Letters for May 22, 2003

A classic polemic

 The fear factor: I have read only selected highlights of Jeff Stratton's recent article concerning the Florida Philharmonic (Bandwidth, May 15), but that was enough to let me know that he is a man who sees clearly his own future. He must be very aware that the written word and reading are next on the cultural hit list, so he's afraid for his own living and perhaps concerned that the world would be a poorer place without reading.

Think about it.

Chris Ertell

The Richmond Symphony

Richmond, Virginia

Low-blowing? You mean a bassoon? Jeff Stratton's article of May 15 on the musicians of the Florida Philharmonic epitomizes the "low blow." How shocking that he was able to find a few unhappy quotes from musicians witnessing the collapse of the institution to which they have dedicated their careers. Yet he dares to characterize as an "attitude problem" the drive that made them "practice and sweat and bleed for a noble profession." Would that everyone had such an "attitude problem." Better to place the blame where it lies -- with those community leaders who failed to respond to orchestra chairman Daniel Lewis' generous offer to donate $16 million to "match" $4 million in leadership donations.

Henry Peyrebrune

Cleveland Orchestra

Cleveland Heights, Ohio

Farewell to journalists: I have just read the May 15 article written by Jeff Stratton about the philharmonic's final concert. I have news for Mr. Stratton. The profession that is about to become irrelevant in this world is not classical musician... it is print journalist. In a world with no reverence for classical music, there will also be no place for those who read or those who pretend that they can write.

As a retired symphonic musician with a career of 35 years behind me, I can tell you that musicians have always struggled to find an appreciative audience. And yet the beauty of symphonic music draws millions of people around the world. I hope that the musicians in the philharmonic will find more secure positions in other places. They deserve to work where the city, the music critic, and the management really appreciate them. Obviously, none of those things is true in South Florida.

Rosemary Rader

Indianapolis, Indiana

Best Congrats is: On behalf of the whole team at Hamburger Mary's, I just wanted to thank New Times for the recognition as Best Gay Bar in Broward County ("Best of 2003," May 15). We have been working very hard to make Hamburger Mary's a fun and welcoming environment, and it excites us to receive such great accolades. The write-up was superb! We look forward to becoming an even bigger part of the South Florida scene.

John Zieba

Wilton Manors

With a neighborhood twist: Susan Eastman's recent story "Where the Condos Are" (May 8) was a very insightful, well-written, and thought-provoking piece. Our sincere hope is that New Times returns again to this interesting theme and continues its exploration of other Fort Lauderdale development issues in future articles.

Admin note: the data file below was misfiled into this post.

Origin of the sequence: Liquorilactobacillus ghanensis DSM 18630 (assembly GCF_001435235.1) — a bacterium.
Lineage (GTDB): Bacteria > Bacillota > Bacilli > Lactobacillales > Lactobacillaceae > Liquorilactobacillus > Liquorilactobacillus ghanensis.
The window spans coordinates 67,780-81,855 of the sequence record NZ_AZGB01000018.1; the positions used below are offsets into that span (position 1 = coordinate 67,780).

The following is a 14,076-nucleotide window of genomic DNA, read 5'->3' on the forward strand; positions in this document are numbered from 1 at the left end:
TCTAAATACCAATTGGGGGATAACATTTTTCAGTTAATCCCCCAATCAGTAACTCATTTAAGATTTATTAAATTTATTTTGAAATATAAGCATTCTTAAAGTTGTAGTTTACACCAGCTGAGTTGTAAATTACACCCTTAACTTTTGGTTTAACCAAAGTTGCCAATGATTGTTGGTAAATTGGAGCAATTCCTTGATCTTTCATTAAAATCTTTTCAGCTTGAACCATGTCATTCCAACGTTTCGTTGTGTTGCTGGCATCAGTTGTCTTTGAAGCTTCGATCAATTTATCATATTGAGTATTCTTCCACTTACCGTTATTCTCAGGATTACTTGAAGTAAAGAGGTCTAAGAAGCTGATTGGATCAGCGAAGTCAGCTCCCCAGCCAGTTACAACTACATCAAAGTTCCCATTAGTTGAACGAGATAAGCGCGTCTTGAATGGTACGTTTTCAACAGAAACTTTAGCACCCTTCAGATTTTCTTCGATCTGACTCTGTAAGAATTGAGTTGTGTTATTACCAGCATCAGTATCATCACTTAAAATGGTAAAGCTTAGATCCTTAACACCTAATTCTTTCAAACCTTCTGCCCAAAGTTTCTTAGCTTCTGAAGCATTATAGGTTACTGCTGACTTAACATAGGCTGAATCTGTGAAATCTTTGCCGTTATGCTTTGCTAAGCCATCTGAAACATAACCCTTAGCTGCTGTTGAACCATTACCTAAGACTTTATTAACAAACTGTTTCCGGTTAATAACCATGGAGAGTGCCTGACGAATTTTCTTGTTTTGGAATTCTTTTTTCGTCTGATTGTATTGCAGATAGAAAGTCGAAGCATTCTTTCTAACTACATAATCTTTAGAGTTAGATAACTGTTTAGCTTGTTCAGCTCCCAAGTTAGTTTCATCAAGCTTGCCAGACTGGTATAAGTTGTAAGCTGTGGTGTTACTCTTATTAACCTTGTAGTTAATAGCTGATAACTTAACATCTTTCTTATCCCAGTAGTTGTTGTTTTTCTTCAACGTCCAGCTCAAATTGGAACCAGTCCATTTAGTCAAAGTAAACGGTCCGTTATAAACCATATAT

One story idea might be the Balkanization of the city into what can seem to be quasi-autonomous, private fiefdoms masquerading as neighborhood associations. The Fort Lauderdale City Commission formally recognizes 37 such voluntary neighborhood organizations.

Through the proliferation of these associations, the city funnels hundreds of thousands of dollars of grants catering to the interests of certain neighborhoods as something apart from the city as a whole, rather than committing to a comprehensive, cohesive, and cogent master plan for the entire city.

Do we really need to see "Victoria Park, Poinsettia Heights, Lake Ridge, Progresso, et al." neighborhood entrance signs and ersatz guardhouses that give each neighborhood the appearance of a gated community rather than a creative planned effort to connect each neighborhood to the collective city entity?

Why does the city abdicate its governing role and administrative power to these unelected self-anointed, self-interested, self-important groups of people who take it upon themselves to speak for an entire neighborhood? Where are the city's highly compensated urban planners? Why are they sitting idly by as Fort Lauderdale devolves into a crazy quilt of cross-purpose imaginary neighborhoods?

Neighborhood groups are unregulated, unrepresentative, unmonitored, and unaccountable. A handful of self-appointed individuals calls itself the board of directors and usurps the place of our legally voted representatives. The groups promote agendas that often have not been properly vetted or supported by the entire neighborhood in whose name they purportedly are acting.

I want my city and neighborhood development decisions to be made by my city commissioners with a sense of rhyme and reason, not by a neighborhood-association president who is driven by personal whims and an idiosyncratic personal agenda.

Laura Sturaitis

Fort Lauderdale

Just a number: I am the niece of Charlie Lee Osborne, and am pleased with Trevor Aaronson's May 8 story ("Death Road"). The story is absolutely correct. We still have no answers as to what has tragically happened to my uncle. I think it is extremely ludicrous for the Broward Sheriff's Office to not have provided any explanations and then wonder why no one respects its authority. I am at the point at which I myself couldn't give a damn about anyone who wears a badge. It's hard when I go to my grandmother's house and picture my uncle in the yard cutting the grass and look at my great-grandmother, Charlie's mom, and see the hurt in her face day after day. It's tough. But I guess the stories from inmates have been proven. When incarcerated, you're just a number, and that's it.

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